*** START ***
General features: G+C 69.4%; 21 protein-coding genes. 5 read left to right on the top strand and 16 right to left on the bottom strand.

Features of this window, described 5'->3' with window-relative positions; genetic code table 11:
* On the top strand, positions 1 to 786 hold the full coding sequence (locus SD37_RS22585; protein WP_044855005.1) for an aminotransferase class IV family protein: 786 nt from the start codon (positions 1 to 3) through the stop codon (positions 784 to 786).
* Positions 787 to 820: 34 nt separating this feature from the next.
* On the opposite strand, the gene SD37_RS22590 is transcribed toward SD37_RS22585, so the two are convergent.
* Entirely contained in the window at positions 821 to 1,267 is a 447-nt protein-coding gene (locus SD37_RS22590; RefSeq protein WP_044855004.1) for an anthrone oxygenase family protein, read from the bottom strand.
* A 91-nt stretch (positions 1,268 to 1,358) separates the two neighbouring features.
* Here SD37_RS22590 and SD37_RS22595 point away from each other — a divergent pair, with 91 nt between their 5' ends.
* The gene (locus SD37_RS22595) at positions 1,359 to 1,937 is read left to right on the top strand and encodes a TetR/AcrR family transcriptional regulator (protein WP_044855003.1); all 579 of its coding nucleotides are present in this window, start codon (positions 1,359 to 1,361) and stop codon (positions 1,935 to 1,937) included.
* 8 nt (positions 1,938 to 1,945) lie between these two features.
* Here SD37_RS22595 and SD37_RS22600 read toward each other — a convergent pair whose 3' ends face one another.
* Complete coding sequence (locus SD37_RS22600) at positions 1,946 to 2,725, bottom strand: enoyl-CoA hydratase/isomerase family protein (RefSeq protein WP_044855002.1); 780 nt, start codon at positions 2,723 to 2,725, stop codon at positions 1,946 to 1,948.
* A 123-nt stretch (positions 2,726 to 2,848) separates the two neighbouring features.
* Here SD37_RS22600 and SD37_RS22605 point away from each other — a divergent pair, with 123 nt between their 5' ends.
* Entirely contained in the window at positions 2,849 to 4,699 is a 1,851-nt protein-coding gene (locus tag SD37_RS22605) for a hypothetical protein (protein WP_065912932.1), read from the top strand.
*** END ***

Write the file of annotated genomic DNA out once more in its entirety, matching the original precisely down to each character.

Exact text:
General features: G+C 69.4%; 21 protein-coding genes. 5 read left to right on the top strand and 16 right to left on the bottom strand.

Features of this window, described 5'->3' with window-relative positions; genetic code table 11:
* On the top strand, positions 1 to 786 hold the full coding sequence (locus SD37_RS22585; protein WP_044855005.1) for an aminotransferase class IV family protein: 786 nt from the start codon (positions 1 to 3) through the stop codon (positions 784 to 786).
* Positions 787 to 820: 34 nt separating this feature from the next.
* On the opposite strand, the gene SD37_RS22590 is transcribed toward SD37_RS22585, so the two are convergent.
* Entirely contained in the window at positions 821 to 1,267 is a 447-nt protein-coding gene (locus SD37_RS22590; RefSeq protein WP_044855004.1) for an anthrone oxygenase family protein, read from the bottom strand.
* A 91-nt stretch (positions 1,268 to 1,358) separates the two neighbouring features.
* Here SD37_RS22590 and SD37_RS22595 point away from each other — a divergent pair, with 91 nt between their 5' ends.
* The gene (locus SD37_RS22595) at positions 1,359 to 1,937 is read left to right on the top strand and encodes a TetR/AcrR family transcriptional regulator (protein WP_044855003.1); all 579 of its coding nucleotides are present in this window, start codon (positions 1,359 to 1,361) and stop codon (positions 1,935 to 1,937) included.
* 8 nt (positions 1,938 to 1,945) lie between these two features.
* Here SD37_RS22595 and SD37_RS22600 read toward each other — a convergent pair whose 3' ends face one another.
* Complete coding sequence (locus SD37_RS22600) at positions 1,946 to 2,725, bottom strand: enoyl-CoA hydratase/isomerase family protein (RefSeq protein WP_044855002.1); 780 nt, start codon at positions 2,723 to 2,725, stop codon at positions 1,946 to 1,948.
* A 123-nt stretch (positions 2,726 to 2,848) separates the two neighbouring features.
* Here SD37_RS22600 and SD37_RS22605 point away from each other — a divergent pair, with 123 nt between their 5' ends.
* Entirely contained in the window at positions 2,849 to 4,699 is a 1,851-nt protein-coding gene (locus tag SD37_RS22605) for a hypothetical protein (protein WP_065912932.1), read from the top strand.